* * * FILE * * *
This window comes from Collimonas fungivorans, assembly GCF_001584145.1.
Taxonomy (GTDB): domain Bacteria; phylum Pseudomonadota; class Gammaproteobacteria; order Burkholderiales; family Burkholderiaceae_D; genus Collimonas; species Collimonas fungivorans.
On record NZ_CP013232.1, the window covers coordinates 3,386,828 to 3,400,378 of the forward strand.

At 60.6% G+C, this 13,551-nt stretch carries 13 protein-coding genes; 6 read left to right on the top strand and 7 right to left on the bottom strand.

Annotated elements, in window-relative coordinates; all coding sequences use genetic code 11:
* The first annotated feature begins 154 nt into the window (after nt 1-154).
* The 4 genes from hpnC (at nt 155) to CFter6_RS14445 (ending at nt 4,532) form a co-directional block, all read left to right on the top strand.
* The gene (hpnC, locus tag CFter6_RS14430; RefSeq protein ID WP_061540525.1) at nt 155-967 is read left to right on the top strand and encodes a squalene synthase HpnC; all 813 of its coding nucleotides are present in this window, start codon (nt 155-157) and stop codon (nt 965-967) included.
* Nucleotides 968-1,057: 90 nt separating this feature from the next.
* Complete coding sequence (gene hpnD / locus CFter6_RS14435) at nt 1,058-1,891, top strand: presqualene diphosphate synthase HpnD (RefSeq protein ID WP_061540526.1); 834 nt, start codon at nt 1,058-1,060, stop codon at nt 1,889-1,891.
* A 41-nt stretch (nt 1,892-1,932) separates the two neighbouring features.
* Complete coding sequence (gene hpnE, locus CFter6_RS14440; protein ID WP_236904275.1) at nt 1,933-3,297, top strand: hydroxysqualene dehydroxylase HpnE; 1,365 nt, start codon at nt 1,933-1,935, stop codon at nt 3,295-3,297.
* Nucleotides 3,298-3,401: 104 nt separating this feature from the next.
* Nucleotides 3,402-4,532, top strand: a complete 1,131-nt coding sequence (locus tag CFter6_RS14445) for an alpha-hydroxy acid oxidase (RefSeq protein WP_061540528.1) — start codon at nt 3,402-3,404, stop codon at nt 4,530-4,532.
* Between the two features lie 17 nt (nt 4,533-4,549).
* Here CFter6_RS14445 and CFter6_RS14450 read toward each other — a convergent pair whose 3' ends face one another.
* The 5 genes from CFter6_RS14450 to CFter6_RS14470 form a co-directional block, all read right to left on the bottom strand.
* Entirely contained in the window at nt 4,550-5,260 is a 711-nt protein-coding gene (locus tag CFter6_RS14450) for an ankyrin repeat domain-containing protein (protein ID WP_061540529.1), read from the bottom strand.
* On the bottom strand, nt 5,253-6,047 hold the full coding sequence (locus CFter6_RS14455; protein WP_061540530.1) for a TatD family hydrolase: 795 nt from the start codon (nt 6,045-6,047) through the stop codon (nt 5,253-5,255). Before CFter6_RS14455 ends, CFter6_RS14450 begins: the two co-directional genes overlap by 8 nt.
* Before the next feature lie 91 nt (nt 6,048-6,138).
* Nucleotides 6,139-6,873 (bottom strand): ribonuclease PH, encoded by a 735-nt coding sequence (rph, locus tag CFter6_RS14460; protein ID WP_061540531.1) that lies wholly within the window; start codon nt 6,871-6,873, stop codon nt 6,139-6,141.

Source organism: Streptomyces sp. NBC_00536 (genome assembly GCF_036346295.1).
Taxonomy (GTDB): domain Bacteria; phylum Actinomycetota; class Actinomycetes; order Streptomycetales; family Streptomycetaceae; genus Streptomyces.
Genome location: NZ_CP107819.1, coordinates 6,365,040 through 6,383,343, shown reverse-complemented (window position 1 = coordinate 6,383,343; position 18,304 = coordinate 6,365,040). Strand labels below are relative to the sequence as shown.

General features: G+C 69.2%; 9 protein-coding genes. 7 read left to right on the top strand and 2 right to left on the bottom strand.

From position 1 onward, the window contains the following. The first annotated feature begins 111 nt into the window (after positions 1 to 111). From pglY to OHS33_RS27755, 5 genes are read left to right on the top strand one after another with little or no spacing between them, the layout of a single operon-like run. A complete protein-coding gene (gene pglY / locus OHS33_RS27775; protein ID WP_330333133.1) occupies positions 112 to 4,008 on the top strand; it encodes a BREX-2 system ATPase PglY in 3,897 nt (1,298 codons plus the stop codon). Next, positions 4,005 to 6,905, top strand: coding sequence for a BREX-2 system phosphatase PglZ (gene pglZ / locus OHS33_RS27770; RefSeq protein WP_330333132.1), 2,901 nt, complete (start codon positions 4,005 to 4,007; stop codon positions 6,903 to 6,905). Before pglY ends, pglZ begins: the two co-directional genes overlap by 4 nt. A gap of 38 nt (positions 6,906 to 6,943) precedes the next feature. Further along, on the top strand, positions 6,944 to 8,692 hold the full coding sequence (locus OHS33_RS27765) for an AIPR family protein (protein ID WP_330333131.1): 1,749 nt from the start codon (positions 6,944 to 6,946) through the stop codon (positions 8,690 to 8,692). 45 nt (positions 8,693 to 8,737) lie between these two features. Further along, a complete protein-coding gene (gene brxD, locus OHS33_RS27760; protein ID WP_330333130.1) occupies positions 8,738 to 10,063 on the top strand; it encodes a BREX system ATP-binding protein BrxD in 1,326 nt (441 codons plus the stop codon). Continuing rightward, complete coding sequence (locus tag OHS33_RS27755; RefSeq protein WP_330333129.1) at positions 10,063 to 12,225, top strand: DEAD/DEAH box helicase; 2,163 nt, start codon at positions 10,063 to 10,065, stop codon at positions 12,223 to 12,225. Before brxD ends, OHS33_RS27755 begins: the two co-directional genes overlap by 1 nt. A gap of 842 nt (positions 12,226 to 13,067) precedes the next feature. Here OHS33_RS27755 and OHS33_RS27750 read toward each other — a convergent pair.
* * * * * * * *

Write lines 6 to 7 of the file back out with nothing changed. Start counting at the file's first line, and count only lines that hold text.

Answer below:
* The first annotated feature begins 154 nt into the window (after nt 1-154).
* The 4 genes from hpnC (at nt 155) to CFter6_RS14445 (ending at nt 4,532) form a co-directional block, all read left to right on the top strand.